The other day while I was walking in the same direction that the train was accelerating. Then I came across this question. Please if would answer it, I am very curious to know. But when I walked the opposite direction as the train was accelerating, then it was easier.
I think the op asked a great question and did specify acceleration although I don't think that matters. There have been studies with treadmills and it has been proven that it's easier than running on the ground. You don't have to do any work to maintain forward momentum because the treadmill is coming toward you. On the other hand if a train was moving forward away from you, you would have to work even harder than walking on the ground to maintain. Part of your energy is used vertically moving up-and-down but it's the horizontal motion that makes a difference in what the OP is asking.
When you are standing in a train and it accelerates, your own inertia tries to fight against this acceleration. In order to keep yourself from sliding to the back of the train - to keep yourself motionless w.r.t. the train - you brace yourself against the floor and use your muscles to absorb the effects of the acceleration that is passed to you. Remember, when you walk, your legs are repeatedly pushing off against the ground, accelerating your body forward each step you take and then you slow back down between steps. So standing still on an accelerating train is, to your legs, like you are continuously stepping forward with that amount of acceleration. Hopefully, everyone follows me so far.
Now, say you want to actually walk in the same direction as the acceleration. In addition to the acceleration they are already providing (the amount that ensures your velocity matches the train's), your legs must provide extra acceleration in the same direction. If you want to walk the reverse direction, you can accomplish that to some extent merely by allowing your legs to relax and not match the train's acceleration. Then your own inertia will cause you to tend towards the rear of the train, which would make it seem easier to move in that direction.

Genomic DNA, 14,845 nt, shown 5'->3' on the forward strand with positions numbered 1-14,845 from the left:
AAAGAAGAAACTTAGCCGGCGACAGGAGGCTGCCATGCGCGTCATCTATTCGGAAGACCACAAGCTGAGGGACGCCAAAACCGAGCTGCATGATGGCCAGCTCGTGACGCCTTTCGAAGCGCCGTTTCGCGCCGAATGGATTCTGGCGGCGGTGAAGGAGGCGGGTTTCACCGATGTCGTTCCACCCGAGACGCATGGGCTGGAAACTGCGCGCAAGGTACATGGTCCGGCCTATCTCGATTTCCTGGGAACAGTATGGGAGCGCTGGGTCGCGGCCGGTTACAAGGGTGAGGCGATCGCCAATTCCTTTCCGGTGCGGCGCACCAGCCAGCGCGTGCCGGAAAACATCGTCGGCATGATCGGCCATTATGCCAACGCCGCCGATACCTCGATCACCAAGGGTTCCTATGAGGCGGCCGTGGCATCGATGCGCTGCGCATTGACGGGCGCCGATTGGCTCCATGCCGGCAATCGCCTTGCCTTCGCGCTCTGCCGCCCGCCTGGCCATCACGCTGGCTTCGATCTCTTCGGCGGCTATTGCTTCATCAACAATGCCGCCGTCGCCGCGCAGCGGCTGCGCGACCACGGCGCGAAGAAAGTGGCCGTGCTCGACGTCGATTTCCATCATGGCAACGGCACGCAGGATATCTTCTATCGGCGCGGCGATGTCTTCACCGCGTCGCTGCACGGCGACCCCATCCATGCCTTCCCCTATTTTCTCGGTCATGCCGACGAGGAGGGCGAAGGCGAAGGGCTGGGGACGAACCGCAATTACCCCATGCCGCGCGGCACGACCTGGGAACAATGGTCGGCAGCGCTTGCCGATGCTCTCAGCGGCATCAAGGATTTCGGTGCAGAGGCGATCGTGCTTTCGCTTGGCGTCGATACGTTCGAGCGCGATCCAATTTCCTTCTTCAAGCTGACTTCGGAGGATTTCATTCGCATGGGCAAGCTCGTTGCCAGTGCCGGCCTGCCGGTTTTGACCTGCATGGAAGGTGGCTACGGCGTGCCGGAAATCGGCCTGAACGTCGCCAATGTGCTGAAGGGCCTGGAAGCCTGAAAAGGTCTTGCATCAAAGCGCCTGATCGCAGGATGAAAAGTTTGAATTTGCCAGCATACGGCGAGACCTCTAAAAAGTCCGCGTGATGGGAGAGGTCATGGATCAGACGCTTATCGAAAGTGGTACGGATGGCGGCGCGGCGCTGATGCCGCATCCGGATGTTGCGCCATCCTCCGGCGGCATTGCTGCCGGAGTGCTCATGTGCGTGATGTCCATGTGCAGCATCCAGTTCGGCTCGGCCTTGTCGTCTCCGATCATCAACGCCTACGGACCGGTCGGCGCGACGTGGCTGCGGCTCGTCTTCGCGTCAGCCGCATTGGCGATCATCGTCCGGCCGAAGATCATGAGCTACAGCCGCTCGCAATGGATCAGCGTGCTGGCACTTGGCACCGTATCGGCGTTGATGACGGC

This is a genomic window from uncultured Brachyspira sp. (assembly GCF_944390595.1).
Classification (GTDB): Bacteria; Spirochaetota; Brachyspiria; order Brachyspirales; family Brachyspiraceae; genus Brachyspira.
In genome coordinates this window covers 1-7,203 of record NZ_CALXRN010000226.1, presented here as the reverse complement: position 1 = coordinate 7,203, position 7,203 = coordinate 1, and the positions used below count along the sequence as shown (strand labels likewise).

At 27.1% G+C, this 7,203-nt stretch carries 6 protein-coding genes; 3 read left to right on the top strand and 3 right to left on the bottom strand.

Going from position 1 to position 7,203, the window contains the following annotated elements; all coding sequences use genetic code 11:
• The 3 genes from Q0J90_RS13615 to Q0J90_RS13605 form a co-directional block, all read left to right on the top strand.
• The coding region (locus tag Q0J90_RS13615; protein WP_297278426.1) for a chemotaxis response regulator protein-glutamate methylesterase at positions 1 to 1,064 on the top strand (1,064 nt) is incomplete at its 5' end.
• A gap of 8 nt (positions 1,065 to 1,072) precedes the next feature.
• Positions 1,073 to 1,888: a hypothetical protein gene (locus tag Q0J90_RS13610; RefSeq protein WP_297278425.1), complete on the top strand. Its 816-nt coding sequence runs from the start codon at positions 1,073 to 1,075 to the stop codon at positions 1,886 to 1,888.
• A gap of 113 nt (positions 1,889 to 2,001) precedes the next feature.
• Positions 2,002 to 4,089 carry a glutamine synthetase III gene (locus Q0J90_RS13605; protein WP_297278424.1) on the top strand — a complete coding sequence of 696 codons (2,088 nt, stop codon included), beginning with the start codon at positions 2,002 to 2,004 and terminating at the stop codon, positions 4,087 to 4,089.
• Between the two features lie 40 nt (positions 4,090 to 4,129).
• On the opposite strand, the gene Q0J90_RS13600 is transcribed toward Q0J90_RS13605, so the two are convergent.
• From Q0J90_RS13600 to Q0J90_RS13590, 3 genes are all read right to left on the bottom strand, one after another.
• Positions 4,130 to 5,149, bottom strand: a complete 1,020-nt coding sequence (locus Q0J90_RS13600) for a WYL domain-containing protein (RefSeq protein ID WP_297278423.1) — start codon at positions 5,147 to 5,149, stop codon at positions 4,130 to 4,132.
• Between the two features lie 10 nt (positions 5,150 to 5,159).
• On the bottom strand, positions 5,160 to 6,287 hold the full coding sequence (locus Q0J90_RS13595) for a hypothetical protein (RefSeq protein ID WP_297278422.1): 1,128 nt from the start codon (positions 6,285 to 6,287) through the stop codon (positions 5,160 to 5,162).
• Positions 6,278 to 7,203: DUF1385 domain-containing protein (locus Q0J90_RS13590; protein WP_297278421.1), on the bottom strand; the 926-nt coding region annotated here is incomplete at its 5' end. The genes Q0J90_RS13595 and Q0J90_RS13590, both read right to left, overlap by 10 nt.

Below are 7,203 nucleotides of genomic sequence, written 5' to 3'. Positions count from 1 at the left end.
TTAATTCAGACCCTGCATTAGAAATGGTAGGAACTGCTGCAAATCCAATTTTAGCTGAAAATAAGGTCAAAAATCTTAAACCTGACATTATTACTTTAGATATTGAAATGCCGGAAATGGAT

The result? This would be equivalent to you standing on a slight incline or a hill (note that the equivalence principle of general relativity says that this is, in fact, exactly equivalent to standing on a hill); it's harder to walk up the hill (with the train) than down the hill.
The take home message is that things hate accelerating. When something like a train accelerates around us, we have to work harder to make our bodies keep up with that acceleration and even harder to overtake it, otherwise the floor of the train would simply move from under us and we'd slide to the rear.
In an accelerating train you are in a non-inertial frame of reference. You experience a fictitious force that appears to be pulling you in the opposite direction to the train's acceleration.
When this fictitious force is combined with the downward pull of gravity (which is actually another fictitious force but let's not go into that) the net effect is that walking in the direction of the train's acceleration feels like walking uphill; walking in the opposite direction feels like walking downhill.
The fictitious force can be observed in other ways too. A marble on the train's floor will roll "downhill"; a plumb line will not be perpendicular to the train's floor; and the water level in a cup will not be parallel to the train's floor.
Actually - acceleration of the train is not necessary - as long as it is moving, your kinetic energy is affected by the trains motion, because:-
Kinetic energy (E) is how much energy is needed to get an a object of some mass (m) moving. The mathematical formula relates to the velocity(v, or speed) squared. It takes 4 times as much energy to makes something move twice as fast.
So - if you were walking in the direction of the moving train, you're adding to your own existing kinetic energy (you're already on the moving train, so your already have same kinetic energy), so it's a lot harder than you expect (depending on the speed of the train - the slower, the harder!), while if you walk the other way, you're subtracting from your kinetic energy (the opposite), so you will notice a marked difference if you compare "forwards" and "backwards" on the same train.
Next time you're on a slow-moving train, try it out and see!